health insurance, uninsured, underinsured, Medicaid
Pat Little/AP

Uninsured Numbers Catch Some by Surprise

August 27, 2008 02:58 PM
by Emily Coakley
The U.S. Census Bureau reports that about one million more people were covered by health insurance in 2007 than in 2006, thanks to government health programs.

An Argument for Universal Health Care

Karen Davis of the Commonwealth Fund, a health care advocacy group, told HealthDay the Census figures were “a bit of a surprise.” She pointed to differences between Massachusetts and Texas to illustrate why she thinks government health programs are essential. In Massachusetts, where there is a state-sponsored universal health care program, the uninsured rate is 4.7 percent. In contrast, more than a quarter of Texas residents have no health insurance, and the state lacks a similar program.

Advocates warn that the gains the Census Bureau reported will be short-lived

Bruce Lesley of First Focus told the Los Angeles Times: “While this decline is a temporary victory for kids, we fear next year’s data will paint a worse picture for America’s children than ever before, as the effects of a sluggish economy will be coupled with the inability of Congress to pass renewal of the State Children’s Health Insurance Program over President Bush’s two vetoes.”

State Children’s Health Insurance Program, or SCHIP, is a program that the federal government administers with the states. Davis told HealthDay it picked up the majority of the uninsured gains that the Census Bureau reported.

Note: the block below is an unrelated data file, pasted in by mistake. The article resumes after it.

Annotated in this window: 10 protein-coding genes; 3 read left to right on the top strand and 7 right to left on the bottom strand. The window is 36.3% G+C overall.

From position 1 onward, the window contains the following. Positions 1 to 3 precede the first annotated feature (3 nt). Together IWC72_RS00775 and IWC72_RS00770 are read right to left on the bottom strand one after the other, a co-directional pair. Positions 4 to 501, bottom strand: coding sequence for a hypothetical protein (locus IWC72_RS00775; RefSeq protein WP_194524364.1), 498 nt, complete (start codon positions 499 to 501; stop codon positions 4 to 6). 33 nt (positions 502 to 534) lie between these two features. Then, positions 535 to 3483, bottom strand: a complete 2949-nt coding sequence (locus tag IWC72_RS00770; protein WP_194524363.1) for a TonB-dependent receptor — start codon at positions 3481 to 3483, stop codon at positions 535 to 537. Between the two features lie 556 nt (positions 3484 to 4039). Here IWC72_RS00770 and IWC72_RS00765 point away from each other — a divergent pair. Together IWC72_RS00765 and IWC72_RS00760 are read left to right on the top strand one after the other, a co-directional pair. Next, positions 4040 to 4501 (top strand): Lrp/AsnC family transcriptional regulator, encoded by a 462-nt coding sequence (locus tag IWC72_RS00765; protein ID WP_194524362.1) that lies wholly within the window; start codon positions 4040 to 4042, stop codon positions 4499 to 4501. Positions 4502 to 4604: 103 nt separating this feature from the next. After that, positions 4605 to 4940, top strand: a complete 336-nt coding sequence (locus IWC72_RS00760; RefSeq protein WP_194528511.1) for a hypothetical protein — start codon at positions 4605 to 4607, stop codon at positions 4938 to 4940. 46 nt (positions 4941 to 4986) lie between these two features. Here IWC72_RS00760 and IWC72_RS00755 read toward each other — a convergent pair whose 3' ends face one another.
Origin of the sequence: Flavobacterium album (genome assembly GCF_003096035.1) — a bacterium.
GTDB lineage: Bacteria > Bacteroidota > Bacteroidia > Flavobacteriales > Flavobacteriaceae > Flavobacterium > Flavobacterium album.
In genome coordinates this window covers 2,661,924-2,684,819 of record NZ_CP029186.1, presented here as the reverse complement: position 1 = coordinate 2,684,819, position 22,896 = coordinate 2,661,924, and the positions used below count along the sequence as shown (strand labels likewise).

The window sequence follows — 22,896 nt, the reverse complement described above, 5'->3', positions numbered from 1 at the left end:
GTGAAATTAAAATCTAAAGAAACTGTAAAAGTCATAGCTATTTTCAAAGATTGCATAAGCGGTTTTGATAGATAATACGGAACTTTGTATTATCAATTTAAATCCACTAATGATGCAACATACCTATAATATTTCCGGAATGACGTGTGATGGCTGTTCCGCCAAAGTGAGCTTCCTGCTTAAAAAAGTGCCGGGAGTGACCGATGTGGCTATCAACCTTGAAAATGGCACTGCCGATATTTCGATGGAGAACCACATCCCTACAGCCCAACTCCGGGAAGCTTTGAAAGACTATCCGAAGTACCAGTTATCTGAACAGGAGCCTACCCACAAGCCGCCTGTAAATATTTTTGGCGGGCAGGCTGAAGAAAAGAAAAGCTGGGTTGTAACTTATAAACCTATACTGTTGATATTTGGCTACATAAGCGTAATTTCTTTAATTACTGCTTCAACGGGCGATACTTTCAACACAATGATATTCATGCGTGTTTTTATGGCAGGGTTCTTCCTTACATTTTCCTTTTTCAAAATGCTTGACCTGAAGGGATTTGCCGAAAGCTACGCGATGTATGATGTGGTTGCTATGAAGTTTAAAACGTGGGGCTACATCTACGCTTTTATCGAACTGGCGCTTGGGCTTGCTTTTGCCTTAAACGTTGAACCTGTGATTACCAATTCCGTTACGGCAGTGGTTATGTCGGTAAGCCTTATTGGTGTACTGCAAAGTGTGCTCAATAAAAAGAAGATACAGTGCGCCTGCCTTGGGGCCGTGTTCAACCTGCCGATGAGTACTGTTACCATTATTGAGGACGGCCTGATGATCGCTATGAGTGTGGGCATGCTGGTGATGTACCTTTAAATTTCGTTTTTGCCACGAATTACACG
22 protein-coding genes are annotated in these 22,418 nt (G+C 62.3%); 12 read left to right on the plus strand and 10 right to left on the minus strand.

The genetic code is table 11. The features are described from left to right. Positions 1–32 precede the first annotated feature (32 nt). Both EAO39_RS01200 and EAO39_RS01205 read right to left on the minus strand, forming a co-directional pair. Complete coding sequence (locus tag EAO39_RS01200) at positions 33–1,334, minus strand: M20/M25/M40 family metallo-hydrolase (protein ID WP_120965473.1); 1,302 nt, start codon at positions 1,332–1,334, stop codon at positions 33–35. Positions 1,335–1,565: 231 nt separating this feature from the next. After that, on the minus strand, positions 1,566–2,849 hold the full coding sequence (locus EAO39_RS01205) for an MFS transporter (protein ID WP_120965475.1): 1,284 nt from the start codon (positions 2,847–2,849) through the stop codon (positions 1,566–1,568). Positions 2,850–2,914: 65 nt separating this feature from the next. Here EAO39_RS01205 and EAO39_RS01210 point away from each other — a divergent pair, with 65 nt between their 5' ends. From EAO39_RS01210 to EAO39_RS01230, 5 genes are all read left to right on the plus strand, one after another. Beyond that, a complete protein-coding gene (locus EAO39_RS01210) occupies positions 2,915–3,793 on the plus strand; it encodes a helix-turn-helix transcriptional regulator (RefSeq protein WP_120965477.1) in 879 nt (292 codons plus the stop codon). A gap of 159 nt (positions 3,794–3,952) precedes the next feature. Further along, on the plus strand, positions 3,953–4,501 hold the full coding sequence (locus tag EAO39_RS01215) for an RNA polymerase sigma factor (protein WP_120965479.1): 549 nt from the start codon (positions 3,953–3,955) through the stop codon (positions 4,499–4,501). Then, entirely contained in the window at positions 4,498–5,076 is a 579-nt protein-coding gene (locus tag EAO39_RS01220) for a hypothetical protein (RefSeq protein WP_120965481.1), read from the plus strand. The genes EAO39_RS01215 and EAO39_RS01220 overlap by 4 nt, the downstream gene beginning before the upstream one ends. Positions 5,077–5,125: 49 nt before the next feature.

But what SCHIP will look like after 2009 is still not clear.

After a long fight last year with the White House, Congressional Democrats ultimately had to accept a short-term reauthorization of the SCHIP program.

At the end of last year, President Bush signed a law that authorizes SCHIP through March 2009, according to the Kaiser Daily Health Policy Report.

The two sides differed on whether to expand coverage to children whose parents have higher salaries than the program now allows. Democrats, according to Kaiser, tried unsuccessfully to get rid of a rule that required states to enroll 95 percent of low-income children eligible for the program before expanding the income eligibility.

Turning to Medicaid

Rebecca Grayson at said her family has made some drastic changes to afford their health insurance. She wrote about her experience on the site’s blog. Grayson and her husband got rid of their private health insurance for the family. The parents now have an emergency health insurance plan, and the kids have been enrolled in Medicaid.

Grayson said it wasn’t easy for her to turn to Medicaid.

“But in a slow economy, there’s just no room for what we were paying for our private health insurance: $2,000 every 6 months in premiums, with a $30 copay, $10 prescription copay, and $1,000 deductible for each family member. Did I mention that both boys were on 4–6 rounds of antibiotics before getting tubes last year?”

She might return to work next year so the family can be a little more comfortable, “you know, with adequate health insurance coverage. What a luxury!”

Related Topic: Marrying for health insurance

Reference: Health insurance options


Most Recent Beyond The Headlines